Prime Minister Binyamin Netanyahu has demanded that Egypt cease sending tanks into the Sinai without Israel's approval, a “blatant violation” of the 1979 peace treaty, the Maariv Hebrew-language website reported Tuesday.
Mark Regev, spokesman for the Office of the Prime Minister, told Arutz Sheva, “We are not commenting” on the report.
An Egyptian newspaper reported that local Bedouin claimed that Egypt already has sent dozens of tanks to the northern Sinai, near the Israeli border. The report has not been confirmed, and most other media outlets have reported that Egypt is preparing to send in tanks, planes and additional soldiers to combat rampant terror.
Al Qaeda-linked terror cells, Bedouin and Hamas terrorists have taken control of the Sinai Peninsula in recent years, particularly since the end of the Mubarak regime.
A source close to Prime Minister Netanyahu told Maariv the planned buildup, if it already has not taken place, is “a blatant violation of the peace treaty.”
The Obama administration wields influence over Egypt because of its $1.3 billion annual aid to Cairo, and the office of Prime Minister Netanyahu has appealed to the White House to pressure Egypt to stop the deployment.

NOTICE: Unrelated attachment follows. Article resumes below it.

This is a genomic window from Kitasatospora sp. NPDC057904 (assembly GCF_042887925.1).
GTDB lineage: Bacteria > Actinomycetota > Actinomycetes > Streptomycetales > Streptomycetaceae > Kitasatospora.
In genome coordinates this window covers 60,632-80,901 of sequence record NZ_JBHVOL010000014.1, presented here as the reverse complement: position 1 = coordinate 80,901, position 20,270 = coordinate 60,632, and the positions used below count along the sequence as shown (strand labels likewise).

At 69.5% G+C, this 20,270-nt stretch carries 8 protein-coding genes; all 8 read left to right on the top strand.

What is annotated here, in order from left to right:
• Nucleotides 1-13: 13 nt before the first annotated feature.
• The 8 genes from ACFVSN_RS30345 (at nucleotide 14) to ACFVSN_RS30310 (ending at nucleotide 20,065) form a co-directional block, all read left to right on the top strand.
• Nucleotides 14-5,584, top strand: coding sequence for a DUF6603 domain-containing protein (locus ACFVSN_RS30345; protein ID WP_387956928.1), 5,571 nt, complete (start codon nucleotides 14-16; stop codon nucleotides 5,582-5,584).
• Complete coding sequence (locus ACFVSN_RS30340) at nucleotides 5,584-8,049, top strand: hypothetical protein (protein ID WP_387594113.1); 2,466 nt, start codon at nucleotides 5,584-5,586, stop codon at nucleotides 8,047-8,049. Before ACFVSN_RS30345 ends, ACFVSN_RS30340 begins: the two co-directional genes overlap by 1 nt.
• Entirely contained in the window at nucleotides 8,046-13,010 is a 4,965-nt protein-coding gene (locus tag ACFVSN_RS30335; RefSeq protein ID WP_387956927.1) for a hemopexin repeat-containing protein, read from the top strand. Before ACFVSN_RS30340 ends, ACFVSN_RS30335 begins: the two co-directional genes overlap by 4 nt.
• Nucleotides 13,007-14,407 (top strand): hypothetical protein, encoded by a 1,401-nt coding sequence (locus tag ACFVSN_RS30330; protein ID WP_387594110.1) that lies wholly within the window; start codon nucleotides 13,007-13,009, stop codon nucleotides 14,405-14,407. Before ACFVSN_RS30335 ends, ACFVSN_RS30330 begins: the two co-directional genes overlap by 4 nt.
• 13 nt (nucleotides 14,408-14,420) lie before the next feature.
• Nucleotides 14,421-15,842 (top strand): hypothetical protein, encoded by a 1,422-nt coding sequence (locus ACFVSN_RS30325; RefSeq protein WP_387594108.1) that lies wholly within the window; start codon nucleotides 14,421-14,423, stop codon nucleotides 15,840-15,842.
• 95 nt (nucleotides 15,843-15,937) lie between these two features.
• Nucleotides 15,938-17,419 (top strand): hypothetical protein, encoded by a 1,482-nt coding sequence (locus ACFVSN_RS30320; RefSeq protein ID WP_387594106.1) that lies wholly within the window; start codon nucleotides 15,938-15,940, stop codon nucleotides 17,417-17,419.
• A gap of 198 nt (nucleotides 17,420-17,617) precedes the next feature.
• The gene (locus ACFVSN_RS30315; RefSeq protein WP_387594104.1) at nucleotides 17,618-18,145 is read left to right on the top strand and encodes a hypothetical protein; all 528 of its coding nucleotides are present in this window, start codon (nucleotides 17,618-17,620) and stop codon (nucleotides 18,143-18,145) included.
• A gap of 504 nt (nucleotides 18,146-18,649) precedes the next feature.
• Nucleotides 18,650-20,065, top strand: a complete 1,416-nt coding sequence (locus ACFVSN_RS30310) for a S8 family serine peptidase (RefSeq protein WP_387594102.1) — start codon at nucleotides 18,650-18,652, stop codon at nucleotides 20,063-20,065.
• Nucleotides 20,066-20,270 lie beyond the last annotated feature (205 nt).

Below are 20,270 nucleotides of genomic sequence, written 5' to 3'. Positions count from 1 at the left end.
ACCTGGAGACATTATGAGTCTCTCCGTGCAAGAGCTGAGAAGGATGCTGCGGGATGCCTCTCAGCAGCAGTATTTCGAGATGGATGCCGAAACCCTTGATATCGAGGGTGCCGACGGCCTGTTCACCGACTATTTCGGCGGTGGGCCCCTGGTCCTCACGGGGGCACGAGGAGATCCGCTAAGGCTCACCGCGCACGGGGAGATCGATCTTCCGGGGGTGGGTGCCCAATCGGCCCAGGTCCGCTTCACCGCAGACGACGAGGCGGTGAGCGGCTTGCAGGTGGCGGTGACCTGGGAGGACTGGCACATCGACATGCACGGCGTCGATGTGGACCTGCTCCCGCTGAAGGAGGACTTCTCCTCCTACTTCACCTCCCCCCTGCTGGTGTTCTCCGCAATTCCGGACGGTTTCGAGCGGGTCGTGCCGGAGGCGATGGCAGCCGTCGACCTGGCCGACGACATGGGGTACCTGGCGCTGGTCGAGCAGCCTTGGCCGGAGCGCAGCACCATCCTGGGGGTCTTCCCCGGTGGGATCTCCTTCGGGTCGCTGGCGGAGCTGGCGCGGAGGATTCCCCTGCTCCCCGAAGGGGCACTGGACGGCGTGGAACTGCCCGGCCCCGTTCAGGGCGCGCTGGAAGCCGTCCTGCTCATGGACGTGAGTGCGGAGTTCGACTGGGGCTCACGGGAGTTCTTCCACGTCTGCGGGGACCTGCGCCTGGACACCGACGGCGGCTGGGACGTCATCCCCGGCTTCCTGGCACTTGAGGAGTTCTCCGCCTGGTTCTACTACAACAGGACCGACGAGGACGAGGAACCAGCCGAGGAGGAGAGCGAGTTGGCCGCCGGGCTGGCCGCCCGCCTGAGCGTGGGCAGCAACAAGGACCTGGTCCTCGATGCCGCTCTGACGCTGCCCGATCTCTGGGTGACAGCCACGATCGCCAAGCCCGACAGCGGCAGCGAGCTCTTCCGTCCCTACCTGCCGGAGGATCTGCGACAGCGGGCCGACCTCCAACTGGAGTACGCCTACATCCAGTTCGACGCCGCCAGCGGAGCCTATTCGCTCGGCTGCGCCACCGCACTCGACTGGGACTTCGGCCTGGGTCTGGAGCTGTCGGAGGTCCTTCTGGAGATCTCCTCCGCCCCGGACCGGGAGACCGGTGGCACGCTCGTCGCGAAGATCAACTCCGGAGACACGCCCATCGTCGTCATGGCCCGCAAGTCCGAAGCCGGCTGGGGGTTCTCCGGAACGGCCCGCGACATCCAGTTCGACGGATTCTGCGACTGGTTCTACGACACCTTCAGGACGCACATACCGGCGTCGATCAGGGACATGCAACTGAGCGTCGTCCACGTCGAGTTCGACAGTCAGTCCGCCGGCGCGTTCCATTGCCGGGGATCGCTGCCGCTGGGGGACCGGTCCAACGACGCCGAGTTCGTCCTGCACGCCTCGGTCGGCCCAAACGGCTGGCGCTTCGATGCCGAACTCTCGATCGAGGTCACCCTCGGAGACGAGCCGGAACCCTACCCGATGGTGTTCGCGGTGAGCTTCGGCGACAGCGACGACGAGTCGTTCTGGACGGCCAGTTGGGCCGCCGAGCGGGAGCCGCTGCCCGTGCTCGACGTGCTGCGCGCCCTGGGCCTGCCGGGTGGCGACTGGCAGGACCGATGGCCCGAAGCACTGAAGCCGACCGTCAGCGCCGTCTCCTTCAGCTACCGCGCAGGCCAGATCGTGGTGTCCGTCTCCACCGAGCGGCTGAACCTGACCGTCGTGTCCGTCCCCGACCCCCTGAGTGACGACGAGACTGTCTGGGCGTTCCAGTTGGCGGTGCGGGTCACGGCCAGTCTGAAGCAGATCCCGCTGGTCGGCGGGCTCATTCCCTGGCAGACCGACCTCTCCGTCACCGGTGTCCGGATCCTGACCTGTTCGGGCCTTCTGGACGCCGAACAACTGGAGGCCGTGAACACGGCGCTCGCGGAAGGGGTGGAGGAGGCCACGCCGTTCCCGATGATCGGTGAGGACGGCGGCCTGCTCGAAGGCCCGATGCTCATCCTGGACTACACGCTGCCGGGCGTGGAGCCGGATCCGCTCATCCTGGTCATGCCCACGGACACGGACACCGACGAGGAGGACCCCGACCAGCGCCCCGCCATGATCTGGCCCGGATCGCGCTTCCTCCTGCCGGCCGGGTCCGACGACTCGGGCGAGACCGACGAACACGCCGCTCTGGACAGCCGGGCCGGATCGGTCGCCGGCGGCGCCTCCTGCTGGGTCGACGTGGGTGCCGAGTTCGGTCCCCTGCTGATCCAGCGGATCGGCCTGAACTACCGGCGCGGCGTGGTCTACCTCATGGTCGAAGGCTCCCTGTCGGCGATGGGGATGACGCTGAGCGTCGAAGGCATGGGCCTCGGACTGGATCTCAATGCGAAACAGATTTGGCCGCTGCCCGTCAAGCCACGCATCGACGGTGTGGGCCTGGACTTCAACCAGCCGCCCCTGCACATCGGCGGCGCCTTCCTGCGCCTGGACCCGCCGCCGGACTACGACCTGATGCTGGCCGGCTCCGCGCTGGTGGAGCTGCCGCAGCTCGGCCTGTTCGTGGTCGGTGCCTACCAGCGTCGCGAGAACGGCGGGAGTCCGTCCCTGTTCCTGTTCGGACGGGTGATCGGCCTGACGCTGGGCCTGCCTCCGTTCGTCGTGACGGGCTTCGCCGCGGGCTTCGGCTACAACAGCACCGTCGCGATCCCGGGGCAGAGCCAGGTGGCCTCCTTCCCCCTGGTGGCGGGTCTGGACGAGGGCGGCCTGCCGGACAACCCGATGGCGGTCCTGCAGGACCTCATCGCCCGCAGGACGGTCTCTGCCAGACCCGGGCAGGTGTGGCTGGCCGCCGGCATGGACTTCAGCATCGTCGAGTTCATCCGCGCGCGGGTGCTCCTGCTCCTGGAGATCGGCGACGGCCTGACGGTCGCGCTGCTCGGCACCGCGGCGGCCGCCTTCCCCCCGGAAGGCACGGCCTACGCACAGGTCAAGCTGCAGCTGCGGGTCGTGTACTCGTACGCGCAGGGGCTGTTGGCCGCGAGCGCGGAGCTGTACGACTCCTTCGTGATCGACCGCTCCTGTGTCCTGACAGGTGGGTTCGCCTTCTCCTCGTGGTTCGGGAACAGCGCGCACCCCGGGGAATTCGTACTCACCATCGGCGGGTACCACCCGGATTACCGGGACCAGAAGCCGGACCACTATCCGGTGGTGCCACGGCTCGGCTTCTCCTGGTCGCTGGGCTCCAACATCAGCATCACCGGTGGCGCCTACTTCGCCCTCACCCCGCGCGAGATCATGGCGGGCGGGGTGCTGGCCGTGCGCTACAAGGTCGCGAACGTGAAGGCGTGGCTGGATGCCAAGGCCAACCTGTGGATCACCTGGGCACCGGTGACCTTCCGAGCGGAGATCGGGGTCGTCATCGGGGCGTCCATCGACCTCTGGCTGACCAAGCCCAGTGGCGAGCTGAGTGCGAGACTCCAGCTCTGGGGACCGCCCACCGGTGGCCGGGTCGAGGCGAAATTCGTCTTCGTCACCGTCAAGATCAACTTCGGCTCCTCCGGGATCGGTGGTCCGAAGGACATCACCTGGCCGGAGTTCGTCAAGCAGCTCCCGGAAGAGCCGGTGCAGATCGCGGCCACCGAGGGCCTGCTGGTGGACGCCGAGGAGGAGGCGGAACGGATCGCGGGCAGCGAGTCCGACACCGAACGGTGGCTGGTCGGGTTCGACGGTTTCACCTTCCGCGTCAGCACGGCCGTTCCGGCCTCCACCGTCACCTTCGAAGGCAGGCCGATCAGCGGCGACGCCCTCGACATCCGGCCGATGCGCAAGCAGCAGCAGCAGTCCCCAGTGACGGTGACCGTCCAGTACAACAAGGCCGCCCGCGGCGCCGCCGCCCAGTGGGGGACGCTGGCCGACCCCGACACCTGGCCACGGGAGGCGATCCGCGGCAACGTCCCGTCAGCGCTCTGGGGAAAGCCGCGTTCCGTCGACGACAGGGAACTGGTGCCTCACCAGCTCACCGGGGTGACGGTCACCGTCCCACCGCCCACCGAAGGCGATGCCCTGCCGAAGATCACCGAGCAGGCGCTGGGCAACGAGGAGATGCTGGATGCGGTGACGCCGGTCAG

Israel knows that it is to its benefit if the new Egyptian regime can defeat terrorists in the area, but it also fears that Egypt will not be successful and that terrorists could gain possession of tanks.
Another concern is that Egypt would maintain its new military presence for an unlimited amount of time and establish “facts on the ground: that would represent a de facto change in terms of the treaty, which requires Israeli approval for additional forces.
An unstated concern of almost every Israeli who remembers the Yom Kippur War is that a renewed Egyptian military presence in the Sinai could set the stage for another war, especially if Iran or Hizbullah attacks from the north.
Egypt’s Muslim Brotherhood President Mohammed Morsi is scheduled to visit Iran next week to re-establish ties with Tehran, despite the objections of the United States.
Former Obama administration Middle East envoy Dennis Ross wrote in The Washington Post Monday that the U.S. must make clear to Egypt that if it continues to violate its commitments under the Camp David Accords, it would jeopardize its U.S. funding.
Ross said that Egypt's current rulers, the Muslim Brotherhood, must “come to terms with reality,” that they were committed to the Accords. He said that the denial by Egyptian President Morsi that he had responded to a letter of congratulations sent to him by President Shimon Peres, and the attempt by the Muslim Brotherhood to blame the Mossad for the Sinai terror attack, prove that the group cannot tolerate any circumstances that contradicts its philosophy.